Ductless air conditioning systems, also known as "mini-split" systems, are an excellent way to cool and heat a space. They are available in many different configurations that can accommodate different applications. In the simplest form a ductless system consists of an indoor head unit, an outdoor condensing unit and a line set (piping). The indoor unit houses an evaporator coil and a fan (blower). The outdoor unit houses the compressor (or inverter) a condenser fan and an expansion device. The line set connects the two units and is usually concealed in a line set cover. This setup is ideal for an individual room or in many cases multiple connecting rooms. Single head ductless systems can even cool an entire floor if it is an "open concept" space. Ductless systems can run multiple indoor units from one outdoor condenser. The line sets can be run through a basement or an attic to access different sides of the building.
Ductless systems are extremely efficient. Some systems are available in up to 23 SEER. Simply put, ductless conditions only the space it's in. You can condition only the areas you are in as you deem necessary. You don't have to run the whole system, as with central air, if you're only using part of the building.
Ductless systems are visible in the space. However, there are options. Most units are very attractive to begin with. Generally, they are white in color and are mounted close to the ceiling. They tend to blend in and aren't the eyesore many people fear they might be. LG makes a system called ArtCool that uses a 24x24 square indoor unit. The unit only sticks out from the wall a few inches and houses an interchangeable photo of your choice. When the unit is turned on, small flaps open on all four sides to reveal the blower vents. When the unit is off it looks just like a picture frame. Until recently these were only available in a one to one configuration, but now we are able to use multiple indoor units supplied by one outdoor condenser. Ductless systems are also available in a concealed configuration that is unseen in the space. These systems are more labor intensive and unfortunately don't provide as much airflow as a standard unit. They can be very useful as part of a-multi unit system where they must be hidden for aesthetics.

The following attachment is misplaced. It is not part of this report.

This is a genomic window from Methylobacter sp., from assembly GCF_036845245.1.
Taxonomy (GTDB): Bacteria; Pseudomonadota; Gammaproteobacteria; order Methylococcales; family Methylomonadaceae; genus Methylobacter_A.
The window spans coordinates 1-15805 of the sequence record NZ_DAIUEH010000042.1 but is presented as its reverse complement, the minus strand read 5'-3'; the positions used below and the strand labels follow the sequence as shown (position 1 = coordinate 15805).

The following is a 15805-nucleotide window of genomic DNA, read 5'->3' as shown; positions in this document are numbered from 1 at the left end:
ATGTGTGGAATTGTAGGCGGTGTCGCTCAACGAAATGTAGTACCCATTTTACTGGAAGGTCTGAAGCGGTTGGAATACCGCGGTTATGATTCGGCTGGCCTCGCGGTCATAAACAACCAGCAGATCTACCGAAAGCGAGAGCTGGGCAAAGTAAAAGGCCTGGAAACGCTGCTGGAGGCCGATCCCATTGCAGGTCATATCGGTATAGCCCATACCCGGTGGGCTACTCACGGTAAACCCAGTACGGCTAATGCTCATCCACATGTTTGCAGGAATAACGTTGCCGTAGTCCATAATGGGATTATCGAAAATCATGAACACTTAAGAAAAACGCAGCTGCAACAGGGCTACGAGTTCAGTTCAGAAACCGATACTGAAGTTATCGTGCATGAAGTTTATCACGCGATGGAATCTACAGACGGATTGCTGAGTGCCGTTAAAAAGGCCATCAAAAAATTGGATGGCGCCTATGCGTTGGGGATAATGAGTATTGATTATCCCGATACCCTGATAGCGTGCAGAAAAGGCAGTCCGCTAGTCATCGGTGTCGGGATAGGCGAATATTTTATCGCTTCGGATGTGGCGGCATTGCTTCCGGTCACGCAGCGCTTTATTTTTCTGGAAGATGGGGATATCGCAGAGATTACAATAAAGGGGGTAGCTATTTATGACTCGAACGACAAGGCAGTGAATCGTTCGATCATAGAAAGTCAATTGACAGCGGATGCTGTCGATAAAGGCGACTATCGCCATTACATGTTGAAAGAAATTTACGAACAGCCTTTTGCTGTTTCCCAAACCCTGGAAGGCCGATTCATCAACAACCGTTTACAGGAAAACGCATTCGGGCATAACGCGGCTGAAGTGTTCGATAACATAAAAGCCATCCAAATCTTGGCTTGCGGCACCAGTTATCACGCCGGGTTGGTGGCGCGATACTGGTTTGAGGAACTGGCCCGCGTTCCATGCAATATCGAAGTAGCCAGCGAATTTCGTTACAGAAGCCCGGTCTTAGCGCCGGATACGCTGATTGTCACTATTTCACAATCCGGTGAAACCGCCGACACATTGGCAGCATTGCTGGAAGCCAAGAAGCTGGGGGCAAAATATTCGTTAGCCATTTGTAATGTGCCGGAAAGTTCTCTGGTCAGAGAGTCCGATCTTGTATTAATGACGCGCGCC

The only downside to ductless is drainage. If the indoor unit is on an exterior wall, the condensate from the evaporator coil can be drained directly outside. If the unit has to go on an interior wall or in a ceiling space, the condensate must be pumped elsewhere. This is common and can be dealt with, it just requires additional material and labor.
Ductless provides incredibly efficient heat. Most systems will run at 100% capacity down to 17 degrees F. Mitsubishi's Hyper Heat system will deliver 100% capacity down to 5 degrees F. Below 5 degrees, a Hyper Heat system will actually reduce capacity to continue to provide heat without reducing efficiency.